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Tuesday, 25 June 2013 13:14

One Year of Mourning

This morning the phone rang just before 10am. It was my Grandma calling to see how I was.

Last year on this day, at around 10am after a long weekend spent next to my Dad's bed at his care home, I had been awoken by the sound of the telephone ringing. It was my Mom with the shortest and heaviest phone message I have ever experienced.

"He's gone."

My Dad was gone. 

As odd is it may be, that following week was one of the most blissful weeks of my life.  Dad's awful journey had begun on June 1, 2010 and the following years - particularly the last three months of his life were nothing less than horrific. 

The last conversation I had with him was in spring of 2012, and I documented it here on my blog, because I had asked him to allow me to interview him about parenthood. Only days later, I wrote this update on his situation. It was the beginning of the end, for my Dad. Soon afterward, he was moved into a care home, and while he was there it felt as though our world was falling apart. My family was devastated, and everyone mourned differently - in the process we were tearing each other apart. The emotional toll on all of us was huge, and I was trying to juggle being a new mother while pregnant, helping to advocate for my Dad amongst the healthcare system as well as in our family and not lose my mind in the process.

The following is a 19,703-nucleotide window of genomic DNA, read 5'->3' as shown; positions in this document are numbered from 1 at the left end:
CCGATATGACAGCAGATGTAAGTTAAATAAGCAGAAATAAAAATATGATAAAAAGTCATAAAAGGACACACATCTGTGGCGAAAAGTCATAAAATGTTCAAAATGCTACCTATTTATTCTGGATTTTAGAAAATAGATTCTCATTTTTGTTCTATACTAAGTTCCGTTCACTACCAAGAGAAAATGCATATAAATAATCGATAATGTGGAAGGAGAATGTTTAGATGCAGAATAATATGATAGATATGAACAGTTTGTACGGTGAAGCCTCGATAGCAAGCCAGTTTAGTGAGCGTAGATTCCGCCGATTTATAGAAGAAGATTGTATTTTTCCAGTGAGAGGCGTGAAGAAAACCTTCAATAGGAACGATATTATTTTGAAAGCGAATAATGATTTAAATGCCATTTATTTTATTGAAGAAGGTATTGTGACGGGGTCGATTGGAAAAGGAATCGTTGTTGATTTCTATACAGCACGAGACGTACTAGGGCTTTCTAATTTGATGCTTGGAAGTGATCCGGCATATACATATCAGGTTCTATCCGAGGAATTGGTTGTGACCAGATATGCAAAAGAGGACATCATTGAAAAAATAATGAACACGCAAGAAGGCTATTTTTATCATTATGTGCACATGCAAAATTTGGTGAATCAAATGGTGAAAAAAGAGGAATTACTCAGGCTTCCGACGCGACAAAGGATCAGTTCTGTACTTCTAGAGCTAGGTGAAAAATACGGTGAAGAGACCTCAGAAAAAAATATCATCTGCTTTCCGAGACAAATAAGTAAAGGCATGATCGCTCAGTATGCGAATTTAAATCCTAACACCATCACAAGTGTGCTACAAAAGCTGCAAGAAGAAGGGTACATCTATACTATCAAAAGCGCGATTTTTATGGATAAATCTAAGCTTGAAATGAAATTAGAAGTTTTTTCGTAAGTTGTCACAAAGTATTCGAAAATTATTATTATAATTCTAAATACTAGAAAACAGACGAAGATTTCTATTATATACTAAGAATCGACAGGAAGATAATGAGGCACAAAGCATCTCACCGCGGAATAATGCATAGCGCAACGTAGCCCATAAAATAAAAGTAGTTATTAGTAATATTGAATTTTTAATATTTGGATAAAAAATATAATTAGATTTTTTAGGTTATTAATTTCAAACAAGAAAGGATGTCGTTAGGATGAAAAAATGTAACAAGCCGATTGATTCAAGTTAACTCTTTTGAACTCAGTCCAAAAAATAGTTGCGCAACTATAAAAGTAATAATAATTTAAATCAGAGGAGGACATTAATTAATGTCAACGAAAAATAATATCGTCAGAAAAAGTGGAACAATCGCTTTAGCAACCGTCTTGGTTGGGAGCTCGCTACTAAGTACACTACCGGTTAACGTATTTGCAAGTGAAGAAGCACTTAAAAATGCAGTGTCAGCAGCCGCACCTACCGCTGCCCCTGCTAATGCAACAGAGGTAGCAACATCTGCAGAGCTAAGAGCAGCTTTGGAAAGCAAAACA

When my Mom called to tell me that Dad was gone, my only thought for a number of hours was that it was 'finally over'. This was even the text message I sent to many people that day who had been prayerful and supportive of us, and were constantly awaiting updates.

"It's over."

I felt a huge weight lift from my shoulders - as though I was free for the first time in a long time. I spent that week thinking about my future - because although Dad didn't have one, I still did, and it was as though my life had suddenly begun again. After spending months trying to sort out the appropriate amount of time to spend with my Dad - not knowing if each time might be the last, or if he were to live in his near-vegetative state for years to come - and juggle this with all of my other roles and responsibilities, my time was suddenly my own again. It was thrilling. 

I wrote this tribute to him and read it at his funeral, and although I cried on the morning he died as I stood and looked at the body he no longer inhabited, I didn't cry again until after I had finished reading it. 

I felt guilty, and I was certainly sad, but I knew that my Dad would have been glad to know that I was ok. That he would want me to be ok. I had a really great week.

The next week was ok, as were a few after that, but soon after I think the truth of losing my Dad - forever - really hit me. I would sit on the bathroom floor and cry until I couldn't breathe, feeling more pain than I thought was possible. And because I had been handling it so 'well' for weeks already, I didn't want anyone to know that I was suddenly struggling with dealing with the situation.  

Then, gradually, things got somewhat better, although I chose to ignore my faith completely. I certainly still believed in God, but I was too angry to talk to him. For the most part, I avoided thinking about Dad.